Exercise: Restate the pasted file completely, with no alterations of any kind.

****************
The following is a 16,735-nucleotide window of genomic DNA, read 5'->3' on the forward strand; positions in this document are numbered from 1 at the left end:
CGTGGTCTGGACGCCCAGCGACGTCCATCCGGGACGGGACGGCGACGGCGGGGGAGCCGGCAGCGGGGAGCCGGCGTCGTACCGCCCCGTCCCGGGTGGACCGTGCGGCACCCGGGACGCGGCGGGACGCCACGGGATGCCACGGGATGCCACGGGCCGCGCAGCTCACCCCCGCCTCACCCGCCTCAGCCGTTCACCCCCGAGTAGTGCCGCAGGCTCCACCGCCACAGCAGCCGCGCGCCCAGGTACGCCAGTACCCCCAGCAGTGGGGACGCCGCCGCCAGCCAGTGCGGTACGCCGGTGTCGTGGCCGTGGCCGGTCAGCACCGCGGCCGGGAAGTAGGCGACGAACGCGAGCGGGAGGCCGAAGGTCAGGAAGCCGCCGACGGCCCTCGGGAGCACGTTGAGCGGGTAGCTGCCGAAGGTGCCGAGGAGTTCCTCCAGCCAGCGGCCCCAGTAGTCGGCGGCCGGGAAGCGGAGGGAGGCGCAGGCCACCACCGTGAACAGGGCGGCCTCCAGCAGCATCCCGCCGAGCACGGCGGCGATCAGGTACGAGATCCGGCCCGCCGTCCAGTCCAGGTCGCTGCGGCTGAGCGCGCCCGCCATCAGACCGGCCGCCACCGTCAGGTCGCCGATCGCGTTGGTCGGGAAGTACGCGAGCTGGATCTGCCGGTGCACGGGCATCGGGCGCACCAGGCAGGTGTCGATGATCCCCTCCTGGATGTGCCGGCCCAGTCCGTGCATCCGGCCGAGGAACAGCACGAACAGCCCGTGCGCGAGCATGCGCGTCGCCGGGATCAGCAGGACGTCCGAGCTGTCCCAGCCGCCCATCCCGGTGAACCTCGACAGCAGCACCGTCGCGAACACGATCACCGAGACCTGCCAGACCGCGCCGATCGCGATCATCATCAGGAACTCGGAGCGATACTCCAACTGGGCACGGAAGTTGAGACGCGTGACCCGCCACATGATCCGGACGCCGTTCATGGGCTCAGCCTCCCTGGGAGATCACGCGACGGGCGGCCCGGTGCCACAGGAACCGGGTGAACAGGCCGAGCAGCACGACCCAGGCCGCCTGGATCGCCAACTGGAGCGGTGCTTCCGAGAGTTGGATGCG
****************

The following is a 16,735-nucleotide window of genomic DNA, read 5'->3' on the forward strand; positions in this document are numbered from 1 at the left end:
CGTGGTCTGGACGCCCAGCGACGTCCATCCGGGACGGGACGGCGACGGCGGGGGAGCCGGCAGCGGGGAGCCGGCGTCGTACCGCCCCGTCCCGGGTGGACCGTGCGGCACCCGGGACGCGGCGGGACGCCACGGGATGCCACGGGATGCCACGGGCCGCGCAGCTCACCCCCGCCTCACCCGCCTCAGCCGTTCACCCCCGAGTAGTGCCGCAGGCTCCACCGCCACAGCAGCCGCGCGCCCAGGTACGCCAGTACCCCCAGCAGTGGGGACGCCGCCGCCAGCCAGTGCGGTACGCCGGTGTCGTGGCCGTGGCCGGTCAGCACCGCGGCCGGGAAGTAGGCGACGAACGCGAGCGGGAGGCCGAAGGTCAGGAAGCCGCCGACGGCCCTCGGGAGCACGTTGAGCGGGTAGCTGCCGAAGGTGCCGAGGAGTTCCTCCAGCCAGCGGCCCCAGTAGTCGGCGGCCGGGAAGCGGAGGGAGGCGCAGGCCACCACCGTGAACAGGGCGGCCTCCAGCAGCATCCCGCCGAGCACGGCGGCGATCAGGTACGAGATCCGGCCCGCCGTCCAGTCCAGGTCGCTGCGGCTGAGCGCGCCCGCCATCAGACCGGCCGCCACCGTCAGGTCGCCGATCGCGTTGGTCGGGAAGTACGCGAGCTGGATCTGCCGGTGCACGGGCATCGGGCGCACCAGGCAGGTGTCGATGATCCCCTCCTGGATGTGCCGGCCCAGTCCGTGCATCCGGCCGAGGAACAGCACGAACAGCCCGTGCGCGAGCATGCGCGTCGCCGGGATCAGCAGGACGTCCGAGCTGTCCCAGCCGCCCATCCCGGTGAACCTCGACAGCAGCACCGTCGCGAACACGATCACCGAGACCTGCCAGACCGCGCCGATCGCGATCATCATCAGGAACTCGGAGCGATACTCCAACTGGGCACGGAAGTTGAGACGCGTGACCCGCCACATGATCCGGACGCCGTTCATGGGCTCAGCCTCCCTGGGAGATCACGCGACGGGCGGCCCGGTGCCACAGGAACCGGGTGAACAGGCCGAGCAGCACGACCCAGGCCGCCTGGATCGCCAACTGGAGCGGTGCTTCCGAGAGTTGGATGCG